Japanese bitcoin exchange Bitflyer, the country’s first since the collapse of Mt Gox, has raised 25 million yen ($236,000) from a US investor to fund expansion to countries such as Singapore.
Bitflyer allows anyone with a Japanese bank account to buy and sell bitcoin. The Tokyo-based exchange opened in April, and plans to begin offerings abroad by the end of the year, its founder and chief executive officer Yuzo Kano told Bloomberg News.
“Singapore is a likely target, although nothing has been decided yet,” Kano, a former Goldman Sachs Group Inc. trader, said.
Kano added that Bitflyer is unlikely to focus on the US anytime soon. The exchange will be looking for a country which is favourable towards bitcoin, which also rules out countries like China, Thailand and Iceland, where crypto-currency use is being regulated.
Japan’s ruling Liberal Democratic Party has taken a hands-off approach to the virtual currency which it sees aiding Prime Minister Shinzo Abe’s push to spur venture funding for innovation.
But the Monetary Authority of Singapore said in March it plans to issue regulations requiring facilitators of virtual currency exchanges to verify the identities of customers and report suspicious transactions to the police. The rules won’t cover the “safety and soundness” of the intermediaries or the transactions, Bloomberg says.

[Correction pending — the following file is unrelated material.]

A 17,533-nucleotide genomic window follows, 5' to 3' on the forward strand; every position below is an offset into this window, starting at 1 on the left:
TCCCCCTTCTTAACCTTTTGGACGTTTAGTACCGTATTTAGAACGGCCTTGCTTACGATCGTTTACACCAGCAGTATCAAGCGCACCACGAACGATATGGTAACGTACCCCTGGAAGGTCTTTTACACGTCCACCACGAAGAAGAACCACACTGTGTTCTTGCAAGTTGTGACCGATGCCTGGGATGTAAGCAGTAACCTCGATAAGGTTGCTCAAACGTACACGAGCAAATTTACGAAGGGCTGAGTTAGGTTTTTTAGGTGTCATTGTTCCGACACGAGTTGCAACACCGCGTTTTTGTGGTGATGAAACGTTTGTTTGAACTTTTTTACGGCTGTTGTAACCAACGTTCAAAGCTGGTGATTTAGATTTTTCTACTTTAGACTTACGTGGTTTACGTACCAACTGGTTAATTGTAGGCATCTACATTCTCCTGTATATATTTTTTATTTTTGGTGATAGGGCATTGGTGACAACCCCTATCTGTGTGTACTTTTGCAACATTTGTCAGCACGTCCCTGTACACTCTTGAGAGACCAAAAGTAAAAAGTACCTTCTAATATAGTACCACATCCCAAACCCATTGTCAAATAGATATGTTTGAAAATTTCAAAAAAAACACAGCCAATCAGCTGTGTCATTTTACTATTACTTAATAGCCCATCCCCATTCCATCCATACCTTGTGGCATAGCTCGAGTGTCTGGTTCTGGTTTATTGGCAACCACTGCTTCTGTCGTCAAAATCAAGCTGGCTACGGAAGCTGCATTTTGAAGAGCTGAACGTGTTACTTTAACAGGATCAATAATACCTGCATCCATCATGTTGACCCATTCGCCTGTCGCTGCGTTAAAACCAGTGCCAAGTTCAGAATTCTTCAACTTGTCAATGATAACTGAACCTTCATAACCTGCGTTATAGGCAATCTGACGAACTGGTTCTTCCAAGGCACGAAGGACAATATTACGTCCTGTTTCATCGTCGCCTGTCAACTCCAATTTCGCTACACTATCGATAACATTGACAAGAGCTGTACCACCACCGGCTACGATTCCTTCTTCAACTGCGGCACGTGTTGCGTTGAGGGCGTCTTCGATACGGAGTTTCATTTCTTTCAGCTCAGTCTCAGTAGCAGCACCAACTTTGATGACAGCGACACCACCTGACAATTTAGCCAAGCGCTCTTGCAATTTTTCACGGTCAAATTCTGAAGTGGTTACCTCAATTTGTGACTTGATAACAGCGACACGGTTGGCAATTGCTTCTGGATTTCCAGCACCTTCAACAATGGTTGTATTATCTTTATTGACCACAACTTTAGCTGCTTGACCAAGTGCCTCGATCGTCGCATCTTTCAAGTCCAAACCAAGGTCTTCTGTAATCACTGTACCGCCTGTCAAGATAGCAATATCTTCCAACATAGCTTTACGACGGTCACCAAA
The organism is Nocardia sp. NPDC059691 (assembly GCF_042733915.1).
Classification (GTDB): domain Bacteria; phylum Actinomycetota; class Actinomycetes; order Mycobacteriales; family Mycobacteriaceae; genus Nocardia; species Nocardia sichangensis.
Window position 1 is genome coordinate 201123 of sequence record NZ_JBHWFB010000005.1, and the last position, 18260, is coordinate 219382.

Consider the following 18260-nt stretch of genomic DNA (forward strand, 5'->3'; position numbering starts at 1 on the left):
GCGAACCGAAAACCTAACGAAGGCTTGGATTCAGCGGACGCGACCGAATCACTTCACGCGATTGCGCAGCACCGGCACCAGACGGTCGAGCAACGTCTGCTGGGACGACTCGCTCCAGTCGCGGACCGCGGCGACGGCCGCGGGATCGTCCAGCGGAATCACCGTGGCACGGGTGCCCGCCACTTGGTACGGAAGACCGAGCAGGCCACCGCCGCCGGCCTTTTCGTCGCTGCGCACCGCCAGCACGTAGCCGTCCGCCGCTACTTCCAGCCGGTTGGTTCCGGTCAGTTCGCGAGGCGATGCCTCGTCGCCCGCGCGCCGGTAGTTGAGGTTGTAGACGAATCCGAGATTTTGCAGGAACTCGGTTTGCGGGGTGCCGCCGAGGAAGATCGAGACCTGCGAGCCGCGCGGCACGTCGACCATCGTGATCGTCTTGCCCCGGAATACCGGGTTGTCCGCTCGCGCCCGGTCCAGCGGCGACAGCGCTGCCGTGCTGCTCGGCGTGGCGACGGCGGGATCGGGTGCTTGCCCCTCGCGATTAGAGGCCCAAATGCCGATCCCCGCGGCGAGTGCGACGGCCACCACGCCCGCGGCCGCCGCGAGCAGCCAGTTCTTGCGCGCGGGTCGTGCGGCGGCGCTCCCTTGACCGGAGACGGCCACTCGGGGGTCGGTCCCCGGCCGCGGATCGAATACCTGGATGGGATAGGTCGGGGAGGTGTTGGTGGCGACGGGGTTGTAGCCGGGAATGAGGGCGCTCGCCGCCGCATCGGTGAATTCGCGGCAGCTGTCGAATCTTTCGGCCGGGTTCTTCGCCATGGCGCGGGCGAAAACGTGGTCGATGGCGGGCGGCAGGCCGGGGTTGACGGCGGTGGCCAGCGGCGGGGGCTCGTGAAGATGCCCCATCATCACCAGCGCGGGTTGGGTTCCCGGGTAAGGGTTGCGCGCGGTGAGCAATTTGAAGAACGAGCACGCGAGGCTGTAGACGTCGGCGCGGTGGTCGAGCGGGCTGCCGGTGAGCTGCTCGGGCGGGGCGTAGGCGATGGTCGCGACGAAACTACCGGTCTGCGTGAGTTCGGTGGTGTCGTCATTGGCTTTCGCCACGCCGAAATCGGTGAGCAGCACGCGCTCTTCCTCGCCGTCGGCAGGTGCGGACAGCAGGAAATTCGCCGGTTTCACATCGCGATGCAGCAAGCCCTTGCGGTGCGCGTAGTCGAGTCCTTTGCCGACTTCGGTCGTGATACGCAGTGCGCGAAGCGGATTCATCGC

“Japan is way ahead of other countries when it comes to cooperation between bitcoin operators and regulators, which you don’t see in the U.S., Europe or Singapore,” Kano said.
The investment in Bitflyer came from New York based Bitcoin Opportunity, which is a personal investment vehicle of Barry Silbert, who also heads New York-based brokerage SecondMarket Inc.
According to Bloomberg, Silbert believes that while Japan is a little behind the US in bitcoin awareness, the tech savvy, financially sophisticated population will become a huge market for crypto-currency use.
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